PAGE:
There is a huge crash coming.
Racing down the highway, approaching from opposite directions, are content marketing and social media marketing.
Many people think these two vehicles are complementary, one supporting the other, driving in the same direction. And potentially they could be. But that’s not what I see happening.
I think they are about to collide and cause a lot of companies some huge headaches.
Here is what I’m seeing…
With their Panda update Google bankrupted a ton of companies and forced the rest of us to focus more on the quality of the content we published, and less on the quantity.
For the last couple of years we have all been focused on creating quality content. At least, we have if we want Google to be nice to us and list our pages high up in the search results.
At the same time, feeling nervous about what Google might do next, a lot of companies have been pouring more and more money into social media. If Google isn’t going to give them the volume of traffic they want, then maybe social media can pick up the slack.
So we have two things happening. We are creating quality content for Google, and we are getting serious about social media.
Sounds good so far…but…this is where we come to the conflict and the upcoming crash.
It turns out that while Google responds well to quality content, social media doesn’t.
In fact, social media performs really well for you when you create very large volumes of trivial, useless and totally crap content.
For example, I could write a very, very useful article under the headline, “How to Maximize Clickthroughs on any Ecommerce Website”.
I would get very few shares or likes on social media for that article, however good it might be.
If I want to maximize my reach through social media, I would do better to write an article with a headline more like, “5 Things Every Marketer Can Learn From Miley Cyrus”.
The content might be trivial and ultimately useless, but I would get a lot more exposure.
Make no mistake, there is huge pressure on editors to start publishing less of the first kind of content and more of the second.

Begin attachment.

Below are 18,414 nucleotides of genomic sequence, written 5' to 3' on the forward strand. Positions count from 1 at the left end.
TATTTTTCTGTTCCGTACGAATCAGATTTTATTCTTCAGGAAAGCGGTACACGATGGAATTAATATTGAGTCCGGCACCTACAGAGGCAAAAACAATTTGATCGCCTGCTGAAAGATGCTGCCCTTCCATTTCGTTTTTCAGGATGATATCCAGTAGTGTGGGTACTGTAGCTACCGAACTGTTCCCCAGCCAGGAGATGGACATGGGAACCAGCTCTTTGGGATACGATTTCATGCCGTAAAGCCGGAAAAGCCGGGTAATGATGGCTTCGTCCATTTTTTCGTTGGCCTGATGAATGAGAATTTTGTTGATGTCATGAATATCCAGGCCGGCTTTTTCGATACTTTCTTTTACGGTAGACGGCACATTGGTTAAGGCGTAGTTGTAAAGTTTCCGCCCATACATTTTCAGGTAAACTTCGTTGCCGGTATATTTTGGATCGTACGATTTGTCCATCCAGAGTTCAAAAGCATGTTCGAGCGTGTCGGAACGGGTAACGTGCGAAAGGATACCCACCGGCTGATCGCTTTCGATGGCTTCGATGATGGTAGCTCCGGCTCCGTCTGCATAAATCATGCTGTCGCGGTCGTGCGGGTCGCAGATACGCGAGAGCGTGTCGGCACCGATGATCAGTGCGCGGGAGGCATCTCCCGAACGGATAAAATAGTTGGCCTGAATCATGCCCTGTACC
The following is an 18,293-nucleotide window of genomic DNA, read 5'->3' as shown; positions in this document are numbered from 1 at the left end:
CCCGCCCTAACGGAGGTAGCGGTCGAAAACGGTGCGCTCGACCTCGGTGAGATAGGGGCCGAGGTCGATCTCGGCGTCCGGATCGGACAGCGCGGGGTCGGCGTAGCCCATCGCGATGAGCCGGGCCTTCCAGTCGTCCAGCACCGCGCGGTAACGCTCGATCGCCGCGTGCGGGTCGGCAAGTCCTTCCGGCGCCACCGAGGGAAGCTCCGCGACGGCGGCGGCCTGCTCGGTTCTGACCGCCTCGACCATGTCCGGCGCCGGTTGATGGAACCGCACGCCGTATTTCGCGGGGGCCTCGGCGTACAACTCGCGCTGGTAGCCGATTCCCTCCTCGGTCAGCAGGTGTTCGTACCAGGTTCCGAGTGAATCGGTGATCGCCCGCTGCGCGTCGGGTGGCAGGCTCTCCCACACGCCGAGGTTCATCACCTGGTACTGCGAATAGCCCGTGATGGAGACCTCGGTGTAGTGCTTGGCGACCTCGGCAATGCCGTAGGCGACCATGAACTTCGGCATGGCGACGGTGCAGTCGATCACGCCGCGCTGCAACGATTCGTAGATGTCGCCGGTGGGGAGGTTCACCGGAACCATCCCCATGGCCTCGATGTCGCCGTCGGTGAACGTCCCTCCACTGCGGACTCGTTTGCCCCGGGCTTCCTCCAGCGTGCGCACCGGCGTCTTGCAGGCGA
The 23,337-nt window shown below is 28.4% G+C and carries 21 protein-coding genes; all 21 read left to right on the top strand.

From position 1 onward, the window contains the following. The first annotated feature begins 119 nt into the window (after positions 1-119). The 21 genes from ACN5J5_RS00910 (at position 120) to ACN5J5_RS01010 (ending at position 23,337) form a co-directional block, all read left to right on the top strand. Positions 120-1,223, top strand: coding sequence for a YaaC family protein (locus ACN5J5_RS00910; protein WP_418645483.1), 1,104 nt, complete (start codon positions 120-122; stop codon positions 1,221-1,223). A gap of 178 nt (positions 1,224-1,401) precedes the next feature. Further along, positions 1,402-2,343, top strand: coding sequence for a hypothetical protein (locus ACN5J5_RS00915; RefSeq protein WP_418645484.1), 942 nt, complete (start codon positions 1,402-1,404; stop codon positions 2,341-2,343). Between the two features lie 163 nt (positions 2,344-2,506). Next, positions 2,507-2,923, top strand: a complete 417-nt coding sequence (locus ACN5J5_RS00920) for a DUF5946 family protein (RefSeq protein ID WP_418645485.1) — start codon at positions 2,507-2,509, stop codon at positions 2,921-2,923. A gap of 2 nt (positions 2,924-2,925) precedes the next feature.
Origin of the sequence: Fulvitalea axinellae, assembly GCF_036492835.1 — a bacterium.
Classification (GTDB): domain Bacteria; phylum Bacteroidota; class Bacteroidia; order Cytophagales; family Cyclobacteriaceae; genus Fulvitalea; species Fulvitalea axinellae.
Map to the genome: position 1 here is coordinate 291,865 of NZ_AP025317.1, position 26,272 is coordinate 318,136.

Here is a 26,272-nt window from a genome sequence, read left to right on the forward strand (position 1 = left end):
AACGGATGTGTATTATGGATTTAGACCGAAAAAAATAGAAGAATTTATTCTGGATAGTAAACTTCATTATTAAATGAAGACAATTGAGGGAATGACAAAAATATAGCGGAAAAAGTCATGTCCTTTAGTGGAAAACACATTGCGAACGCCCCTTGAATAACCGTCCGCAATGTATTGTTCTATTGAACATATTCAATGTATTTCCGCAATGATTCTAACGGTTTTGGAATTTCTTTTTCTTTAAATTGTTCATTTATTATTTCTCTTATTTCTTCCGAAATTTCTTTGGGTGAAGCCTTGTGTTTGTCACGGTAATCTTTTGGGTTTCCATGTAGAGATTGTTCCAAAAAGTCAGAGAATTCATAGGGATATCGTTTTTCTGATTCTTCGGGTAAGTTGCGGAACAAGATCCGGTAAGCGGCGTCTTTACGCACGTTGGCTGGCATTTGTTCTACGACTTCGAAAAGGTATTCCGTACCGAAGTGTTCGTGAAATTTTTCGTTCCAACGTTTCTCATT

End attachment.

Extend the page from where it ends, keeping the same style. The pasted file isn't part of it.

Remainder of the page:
The Onion did a wonderful send-up of CNN when CNN devoted their top news spot to Miley Cyrus on a day when things were falling apart in Syria. Why did CNN devote that spot to Miley Cyrus? Because it gave them massive exposure through social media.
More recently, Marina Shifrin, a journalism graduate, quit her job creating videos because her boss had 0% interest in journalism and 100% interest in social media clicks and shares. She created a short video of her last few minutes at work.
Update, Oct 5th: Or read this article at PaidContent.com, which explores how sites like Gawker, BuzzFeed and other outlets that seek out social media friendly content sometimes cross the line and publish "real life" stories that are actually hoaxes. Sometimes journalist don't look too closely at a story when it holds the promise of being a big hit on social media.
Google demands high-quality content. Social media thrives on trivial content.
And there is massive pressure on editors to do well on social media.
What should we do? There is a risk to trying to invest too much effort into trying to please Google, simply because for all we know they might introduce another major update in three months that will pull the rug out from everything we are trying to do today.
At the same time, jumping on the bandwagon and shoveling bucket loads of trivial content to score big on social media brings its own risks. If we publish too much nonsense we’re going to damage the credibility of our brand.
What’s the answer? I honestly don’t know.
But I do think we are entering a very interesting, messy and disruptive time for marketers online.
It’s getting harder and harder to win with quality content.
And the downside of creating too much trivial content is that it will damage us in the long term.
For myself, I’m just going to keep doing what I do, with very little regard to what’s hot, trending or expected. I won’t “win” at social media. I won’t get to the top of page one with Google.
But I will still be me. And maybe, in the long term, that will count for something.
About the author: Nick Usborne is an online writer, copywriter, author and coach. Read more…
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